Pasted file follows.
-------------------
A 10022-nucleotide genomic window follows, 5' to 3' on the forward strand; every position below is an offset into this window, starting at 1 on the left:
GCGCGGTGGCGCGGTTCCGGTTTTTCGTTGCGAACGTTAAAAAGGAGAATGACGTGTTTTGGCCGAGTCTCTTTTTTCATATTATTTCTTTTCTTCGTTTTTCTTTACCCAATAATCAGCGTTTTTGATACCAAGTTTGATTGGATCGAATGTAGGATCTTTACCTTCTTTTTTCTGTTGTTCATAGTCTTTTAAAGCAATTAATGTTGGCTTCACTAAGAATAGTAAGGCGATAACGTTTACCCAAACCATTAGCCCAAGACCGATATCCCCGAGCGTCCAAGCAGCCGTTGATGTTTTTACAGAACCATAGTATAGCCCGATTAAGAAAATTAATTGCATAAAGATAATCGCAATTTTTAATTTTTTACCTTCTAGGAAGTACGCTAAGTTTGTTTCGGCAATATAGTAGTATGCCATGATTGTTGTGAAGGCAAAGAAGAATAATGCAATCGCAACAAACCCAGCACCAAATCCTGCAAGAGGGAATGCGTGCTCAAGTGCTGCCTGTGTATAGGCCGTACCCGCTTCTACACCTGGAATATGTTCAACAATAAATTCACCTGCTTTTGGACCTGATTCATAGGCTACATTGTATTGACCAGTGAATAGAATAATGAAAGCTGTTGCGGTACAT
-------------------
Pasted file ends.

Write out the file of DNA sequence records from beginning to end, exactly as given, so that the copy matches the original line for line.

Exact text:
A 10022-nucleotide genomic window follows, 5' to 3' on the forward strand; every position below is an offset into this window, starting at 1 on the left:
GCGCGGTGGCGCGGTTCCGGTTTTTCGTTGCGAACGTTAAAAAGGAGAATGACGTGTTTTGGCCGAGTCTCTTTTTTCATATTATTTCTTTTCTTCGTTTTTCTTTACCCAATAATCAGCGTTTTTGATACCAAGTTTGATTGGATCGAATGTAGGATCTTTACCTTCTTTTTTCTGTTGTTCATAGTCTTTTAAAGCAATTAATGTTGGCTTCACTAAGAATAGTAAGGCGATAACGTTTACCCAAACCATTAGCCCAAGACCGATATCCCCGAGCGTCCAAGCAGCCGTTGATGTTTTTACAGAACCATAGTATAGCCCGATTAAGAAAATTAATTGCATAAAGATAATCGCAATTTTTAATTTTTTACCTTCTAGGAAGTACGCTAAGTTTGTTTCGGCAATATAGTAGTATGCCATGATTGTTGTGAAGGCAAAGAAGAATAATGCAATCGCAACAAACCCAGCACCAAATCCTGCAAGAGGGAATGCGTGCTCAAGTGCTGCCTGTGTATAGGCCGTACCCGCTTCTACACCTGGAATATGTTCAACAATAAATTCACCTGCTTTTGGACCTGATTCATAGGCTACATTGTATTGACCAGTGAATAGAATAATGAAAGCTGTTGCGGTACAT